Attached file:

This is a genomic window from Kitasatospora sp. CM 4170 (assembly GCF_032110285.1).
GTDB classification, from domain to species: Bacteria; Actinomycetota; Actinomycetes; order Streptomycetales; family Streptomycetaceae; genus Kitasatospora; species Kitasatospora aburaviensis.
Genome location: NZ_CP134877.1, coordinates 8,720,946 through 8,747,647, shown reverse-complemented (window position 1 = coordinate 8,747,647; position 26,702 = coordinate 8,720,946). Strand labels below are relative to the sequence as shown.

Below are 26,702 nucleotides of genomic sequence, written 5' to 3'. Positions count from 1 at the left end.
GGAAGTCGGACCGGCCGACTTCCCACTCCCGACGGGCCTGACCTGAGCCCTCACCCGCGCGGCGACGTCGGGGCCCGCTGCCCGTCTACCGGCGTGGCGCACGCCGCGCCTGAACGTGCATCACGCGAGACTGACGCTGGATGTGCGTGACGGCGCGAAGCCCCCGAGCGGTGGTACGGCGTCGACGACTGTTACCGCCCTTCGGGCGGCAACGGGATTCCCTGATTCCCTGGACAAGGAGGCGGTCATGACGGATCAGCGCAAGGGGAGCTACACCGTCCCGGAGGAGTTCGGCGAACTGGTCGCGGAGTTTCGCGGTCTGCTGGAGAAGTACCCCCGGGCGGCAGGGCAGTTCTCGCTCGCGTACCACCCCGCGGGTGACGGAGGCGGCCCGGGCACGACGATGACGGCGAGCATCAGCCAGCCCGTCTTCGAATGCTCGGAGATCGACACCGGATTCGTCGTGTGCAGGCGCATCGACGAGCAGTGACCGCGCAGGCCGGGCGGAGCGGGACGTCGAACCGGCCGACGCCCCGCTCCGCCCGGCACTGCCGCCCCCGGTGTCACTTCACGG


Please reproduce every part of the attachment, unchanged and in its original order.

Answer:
This is a genomic window from Kitasatospora sp. CM 4170 (assembly GCF_032110285.1).
GTDB classification, from domain to species: Bacteria; Actinomycetota; Actinomycetes; order Streptomycetales; family Streptomycetaceae; genus Kitasatospora; species Kitasatospora aburaviensis.
Genome location: NZ_CP134877.1, coordinates 8,720,946 through 8,747,647, shown reverse-complemented (window position 1 = coordinate 8,747,647; position 26,702 = coordinate 8,720,946). Strand labels below are relative to the sequence as shown.

Below are 26,702 nucleotides of genomic sequence, written 5' to 3'. Positions count from 1 at the left end.
GGAAGTCGGACCGGCCGACTTCCCACTCCCGACGGGCCTGACCTGAGCCCTCACCCGCGCGGCGACGTCGGGGCCCGCTGCCCGTCTACCGGCGTGGCGCACGCCGCGCCTGAACGTGCATCACGCGAGACTGACGCTGGATGTGCGTGACGGCGCGAAGCCCCCGAGCGGTGGTACGGCGTCGACGACTGTTACCGCCCTTCGGGCGGCAACGGGATTCCCTGATTCCCTGGACAAGGAGGCGGTCATGACGGATCAGCGCAAGGGGAGCTACACCGTCCCGGAGGAGTTCGGCGAACTGGTCGCGGAGTTTCGCGGTCTGCTGGAGAAGTACCCCCGGGCGGCAGGGCAGTTCTCGCTCGCGTACCACCCCGCGGGTGACGGAGGCGGCCCGGGCACGACGATGACGGCGAGCATCAGCCAGCCCGTCTTCGAATGCTCGGAGATCGACACCGGATTCGTCGTGTGCAGGCGCATCGACGAGCAGTGACCGCGCAGGCCGGGCGGAGCGGGACGTCGAACCGGCCGACGCCCCGCTCCGCCCGGCACTGCCGCCCCCGGTGTCACTTCACGG